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Law of Gravitation Problem

  1. Dec 11, 2012 #1
    1. The problem statement, all variables and given/known data
    At the Earth's surface a projectile is launched straight up at a speed of 8.1 km/s. To what height will it rise? Ignore air resistance and the rotation of the Earth.

    2. Relevant equations
    F = GMm/r2
    Ug = -GM/r2
    G = 6.67 e -11 whatever units it happens to be
    That's all I'm 'given' for this problem.

    3. The attempt at a solution
    Well, I figured that the kinetic energy that the rocket/thing starts off with converts into gravitational energy.
    1/2 mv2 = GM/x2
    where x is the distance between the centers of the rocket and the earth.
    So that would mean x = r + h?
    So if we rearrange terms to solve for x, we get:
    x = ±2GM/v2 - r
    However, that doesn't seem to work, either sign for the potential energy.
    Am I missing something?
     
  2. jcsd
  3. Dec 11, 2012 #2

    rock.freak667

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    Your initial equation should be

    ½v2= GM/x


    But in any event, you did the rearranging correctly. Why doesn't it work?
     
  4. Dec 11, 2012 #3

    haruspex

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    That's not right, but you seem to have (almost) used the correct version below.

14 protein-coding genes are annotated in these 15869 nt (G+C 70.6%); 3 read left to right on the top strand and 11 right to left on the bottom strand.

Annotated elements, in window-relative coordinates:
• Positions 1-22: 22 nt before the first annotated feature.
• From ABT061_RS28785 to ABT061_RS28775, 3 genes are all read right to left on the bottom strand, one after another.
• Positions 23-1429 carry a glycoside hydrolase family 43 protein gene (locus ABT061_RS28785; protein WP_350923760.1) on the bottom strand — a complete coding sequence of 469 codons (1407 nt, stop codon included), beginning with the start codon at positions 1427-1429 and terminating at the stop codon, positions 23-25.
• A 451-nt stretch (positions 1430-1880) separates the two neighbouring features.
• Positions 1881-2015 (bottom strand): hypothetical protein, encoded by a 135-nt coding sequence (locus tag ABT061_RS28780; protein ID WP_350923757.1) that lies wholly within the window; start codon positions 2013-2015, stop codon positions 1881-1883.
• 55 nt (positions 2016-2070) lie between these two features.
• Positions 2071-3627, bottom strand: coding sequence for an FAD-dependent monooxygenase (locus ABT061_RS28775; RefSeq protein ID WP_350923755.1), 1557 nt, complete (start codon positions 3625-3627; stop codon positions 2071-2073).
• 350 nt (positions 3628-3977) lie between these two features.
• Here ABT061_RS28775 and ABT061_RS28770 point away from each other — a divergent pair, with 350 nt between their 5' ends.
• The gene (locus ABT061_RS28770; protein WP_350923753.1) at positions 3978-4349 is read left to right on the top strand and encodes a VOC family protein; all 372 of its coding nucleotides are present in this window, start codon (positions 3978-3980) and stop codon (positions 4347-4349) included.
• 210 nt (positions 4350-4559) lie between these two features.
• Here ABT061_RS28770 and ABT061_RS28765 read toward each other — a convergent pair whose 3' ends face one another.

Looks like you originally had x2, but when you corrected it you forgot to get rid of the ±. And you've left out the PE it started with.
     
  5. Dec 11, 2012 #4
    Terribly sorry about that. I used the formula U = -GMm/x for that, where x still is what I defined it to be previously.

    So you're saying that the equation looks like:
    1/2 mv2 + GMm/r = GMm/x ...? where r is the radius of the earth?
    Let me try this out... looks promising.
    But here's another question.

    A long long time ago I learned that there was kinetic energy and potential energy, mgΔh. This type of potential energy is gravitational and so is GMm/r, so would the problem also be solved by replacing GMm/r with mgΔh?
     
  6. Dec 11, 2012 #5

    haruspex

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    No, that's only valid for constant g.
     
  7. Dec 11, 2012 #6
    aahhh... makes sense. It's similar to the reason why we don't use kinematics for equations with velocities accelerating at increasing/decreasing rates.
     
  8. Dec 11, 2012 #7
    Got it. Thanks!
     
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